The American Hospital Association was critical of Lown’s national study. “The need for a clinical procedure is based on many factors, chief among them a physician’s judgment, informed by her or his evaluation of the totality of a patient’s medical needs, history and circumstances,” the association said in a press release. “Patient preferences regarding the risks and benefits of a procedure are also important factors when making decisions about care. Billing data alone simply do not fully reflect all of those complex factors.”
Mass General and Brigham and Women’s issued a joint statement critical of Lown’s analysis. “A comparison of care between these two time periods is always difficult due to the variable circumstances presented to hospitals across the country,” the statement said. “Additionally, the methodology of the data neither reflects the complexities of the procedures nor the difficult details of the patient cases involved.”
A spokeswoman for Baystate was also critical of the analysis. “After review from our neuroscience medical experts, it is our belief that the information you provided us is not a legitimate analysis of overuse of medical procedures,” she said.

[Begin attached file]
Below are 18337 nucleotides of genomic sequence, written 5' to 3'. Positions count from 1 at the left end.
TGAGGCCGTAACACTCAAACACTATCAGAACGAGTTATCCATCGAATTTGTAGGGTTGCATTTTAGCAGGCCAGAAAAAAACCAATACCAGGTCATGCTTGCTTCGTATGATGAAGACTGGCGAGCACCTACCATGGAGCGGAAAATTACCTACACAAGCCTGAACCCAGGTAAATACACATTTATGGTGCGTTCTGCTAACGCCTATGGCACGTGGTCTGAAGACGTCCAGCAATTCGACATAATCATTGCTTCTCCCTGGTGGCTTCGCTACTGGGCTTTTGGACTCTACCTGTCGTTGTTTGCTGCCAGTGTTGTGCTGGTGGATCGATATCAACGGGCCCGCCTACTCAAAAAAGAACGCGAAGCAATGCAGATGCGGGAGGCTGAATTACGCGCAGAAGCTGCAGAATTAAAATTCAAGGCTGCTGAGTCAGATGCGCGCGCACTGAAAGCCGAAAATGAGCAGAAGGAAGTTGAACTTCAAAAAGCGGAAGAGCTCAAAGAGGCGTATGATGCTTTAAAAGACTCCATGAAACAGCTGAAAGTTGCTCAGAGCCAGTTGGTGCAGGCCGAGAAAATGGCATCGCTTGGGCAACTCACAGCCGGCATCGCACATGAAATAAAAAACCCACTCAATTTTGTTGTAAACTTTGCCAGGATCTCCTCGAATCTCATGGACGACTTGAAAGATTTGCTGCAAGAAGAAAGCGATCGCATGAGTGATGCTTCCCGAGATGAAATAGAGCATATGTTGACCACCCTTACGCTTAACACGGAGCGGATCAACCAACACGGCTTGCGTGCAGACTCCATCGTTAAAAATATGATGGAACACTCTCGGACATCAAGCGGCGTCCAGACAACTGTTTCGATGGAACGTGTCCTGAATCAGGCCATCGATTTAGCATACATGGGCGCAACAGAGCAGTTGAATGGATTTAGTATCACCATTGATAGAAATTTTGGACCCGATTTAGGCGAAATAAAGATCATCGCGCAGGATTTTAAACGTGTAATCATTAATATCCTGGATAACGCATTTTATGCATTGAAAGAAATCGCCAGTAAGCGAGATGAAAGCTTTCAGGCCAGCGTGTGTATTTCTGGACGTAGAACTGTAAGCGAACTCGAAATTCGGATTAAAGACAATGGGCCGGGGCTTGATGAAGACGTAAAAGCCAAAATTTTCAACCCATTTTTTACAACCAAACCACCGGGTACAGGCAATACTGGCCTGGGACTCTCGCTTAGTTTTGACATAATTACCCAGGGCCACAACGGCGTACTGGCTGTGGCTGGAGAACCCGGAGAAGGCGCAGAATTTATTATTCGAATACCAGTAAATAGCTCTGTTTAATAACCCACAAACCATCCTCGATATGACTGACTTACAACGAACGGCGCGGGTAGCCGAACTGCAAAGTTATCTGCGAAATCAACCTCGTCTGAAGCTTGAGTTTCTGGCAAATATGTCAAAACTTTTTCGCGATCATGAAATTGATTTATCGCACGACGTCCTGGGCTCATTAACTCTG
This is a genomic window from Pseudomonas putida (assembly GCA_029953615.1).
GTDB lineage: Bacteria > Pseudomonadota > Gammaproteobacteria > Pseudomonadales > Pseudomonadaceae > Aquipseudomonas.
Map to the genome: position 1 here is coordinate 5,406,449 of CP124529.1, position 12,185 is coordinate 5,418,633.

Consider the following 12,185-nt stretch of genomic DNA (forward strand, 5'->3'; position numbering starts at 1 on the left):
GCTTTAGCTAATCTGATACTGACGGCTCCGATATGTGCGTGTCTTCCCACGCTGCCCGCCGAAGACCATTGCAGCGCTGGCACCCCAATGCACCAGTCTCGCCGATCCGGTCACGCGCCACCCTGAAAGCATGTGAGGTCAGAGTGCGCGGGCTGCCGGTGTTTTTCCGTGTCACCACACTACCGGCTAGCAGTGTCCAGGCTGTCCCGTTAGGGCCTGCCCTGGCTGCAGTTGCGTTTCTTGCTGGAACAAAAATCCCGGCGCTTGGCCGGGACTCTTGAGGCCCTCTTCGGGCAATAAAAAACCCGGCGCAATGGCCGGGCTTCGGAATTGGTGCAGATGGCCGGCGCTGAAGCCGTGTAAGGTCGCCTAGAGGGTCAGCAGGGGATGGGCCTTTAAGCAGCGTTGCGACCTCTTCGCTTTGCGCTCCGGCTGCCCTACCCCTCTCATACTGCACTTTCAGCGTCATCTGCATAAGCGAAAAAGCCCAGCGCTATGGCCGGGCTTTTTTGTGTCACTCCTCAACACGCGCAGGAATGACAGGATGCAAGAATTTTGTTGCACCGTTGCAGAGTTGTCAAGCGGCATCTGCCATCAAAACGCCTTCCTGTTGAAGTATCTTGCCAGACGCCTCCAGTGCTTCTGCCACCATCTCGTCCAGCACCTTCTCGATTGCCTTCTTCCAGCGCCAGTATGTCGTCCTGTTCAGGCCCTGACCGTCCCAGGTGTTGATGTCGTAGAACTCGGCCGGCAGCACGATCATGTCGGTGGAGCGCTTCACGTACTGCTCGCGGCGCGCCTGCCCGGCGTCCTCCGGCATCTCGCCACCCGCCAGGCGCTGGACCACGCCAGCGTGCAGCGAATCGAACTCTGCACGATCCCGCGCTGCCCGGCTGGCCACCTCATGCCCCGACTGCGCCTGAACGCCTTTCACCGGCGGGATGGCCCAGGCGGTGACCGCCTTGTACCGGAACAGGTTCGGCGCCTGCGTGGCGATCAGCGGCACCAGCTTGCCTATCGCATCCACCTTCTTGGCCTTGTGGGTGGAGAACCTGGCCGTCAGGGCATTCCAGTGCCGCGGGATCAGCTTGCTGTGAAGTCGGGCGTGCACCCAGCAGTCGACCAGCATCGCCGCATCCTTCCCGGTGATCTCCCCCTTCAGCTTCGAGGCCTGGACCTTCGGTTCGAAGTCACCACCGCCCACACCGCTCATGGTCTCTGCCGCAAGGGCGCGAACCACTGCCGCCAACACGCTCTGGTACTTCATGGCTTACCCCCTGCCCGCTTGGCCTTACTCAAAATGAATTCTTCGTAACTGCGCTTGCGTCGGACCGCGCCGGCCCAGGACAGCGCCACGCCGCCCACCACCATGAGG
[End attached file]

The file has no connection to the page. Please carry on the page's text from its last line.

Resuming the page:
A spokeswoman for Beth Israel said the hospital was often dealing with emergency situations — something the “methodology does not quite capture.”
A spokeswoman for Newton-Wellesley declined comment on the Lown analysis.
Asked why physicians overuse low-value procedures, Saini of the Lown Institute said the answer is complex. “I don’t think most physicians consciously or deliberately decide, ‘Today I’m going to put in a bunch of unnecessary stents or do some unnecessary surgeries,’ ” he said. “That’s not really how it works. They’ve convinced themselves they’re going to help somebody. Maybe they’ve trained where this is done. There are a lot of expectations from patients on doctors that everything is fixable and death is optional.”
Judith Garber, a senior policy analyst at the Lown Institute, said the use of low-value medical procedures is driven by cultural and financial factors.
“We need not only payment reform and movement toward value-based payments, but also a shift in our ‘more is better’ mindset, which is arguably the harder task,” she said.